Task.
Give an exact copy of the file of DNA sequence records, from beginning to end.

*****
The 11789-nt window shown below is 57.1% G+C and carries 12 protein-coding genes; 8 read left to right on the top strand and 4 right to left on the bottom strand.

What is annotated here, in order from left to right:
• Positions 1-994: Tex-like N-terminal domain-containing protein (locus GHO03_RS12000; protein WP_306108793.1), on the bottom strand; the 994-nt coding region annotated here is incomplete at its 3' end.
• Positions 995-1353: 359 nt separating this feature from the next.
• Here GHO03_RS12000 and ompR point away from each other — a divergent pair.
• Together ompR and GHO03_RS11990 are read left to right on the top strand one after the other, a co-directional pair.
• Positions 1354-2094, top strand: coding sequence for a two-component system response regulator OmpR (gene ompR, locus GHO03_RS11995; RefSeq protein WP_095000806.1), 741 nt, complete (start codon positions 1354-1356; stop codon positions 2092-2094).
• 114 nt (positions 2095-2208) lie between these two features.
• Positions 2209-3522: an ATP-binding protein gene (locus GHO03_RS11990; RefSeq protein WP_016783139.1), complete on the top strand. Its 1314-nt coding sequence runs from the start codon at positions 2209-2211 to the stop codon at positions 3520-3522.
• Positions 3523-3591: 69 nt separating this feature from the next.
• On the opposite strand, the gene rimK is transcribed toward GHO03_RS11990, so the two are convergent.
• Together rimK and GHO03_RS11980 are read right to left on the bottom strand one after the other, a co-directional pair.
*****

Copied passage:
The 11789-nt window shown below is 57.1% G+C and carries 12 protein-coding genes; 8 read left to right on the top strand and 4 right to left on the bottom strand.

What is annotated here, in order from left to right:
• Positions 1-994: Tex-like N-terminal domain-containing protein (locus GHO03_RS12000; protein WP_306108793.1), on the bottom strand; the 994-nt coding region annotated here is incomplete at its 3' end.
• Positions 995-1353: 359 nt separating this feature from the next.
• Here GHO03_RS12000 and ompR point away from each other — a divergent pair.
• Together ompR and GHO03_RS11990 are read left to right on the top strand one after the other, a co-directional pair.
• Positions 1354-2094, top strand: coding sequence for a two-component system response regulator OmpR (gene ompR, locus GHO03_RS11995; RefSeq protein WP_095000806.1), 741 nt, complete (start codon positions 1354-1356; stop codon positions 2092-2094).
• 114 nt (positions 2095-2208) lie between these two features.
• Positions 2209-3522: an ATP-binding protein gene (locus GHO03_RS11990; RefSeq protein WP_016783139.1), complete on the top strand. Its 1314-nt coding sequence runs from the start codon at positions 2209-2211 to the stop codon at positions 3520-3522.
• Positions 3523-3591: 69 nt separating this feature from the next.
• On the opposite strand, the gene rimK is transcribed toward GHO03_RS11990, so the two are convergent.
• Together rimK and GHO03_RS11980 are read right to left on the bottom strand one after the other, a co-directional pair.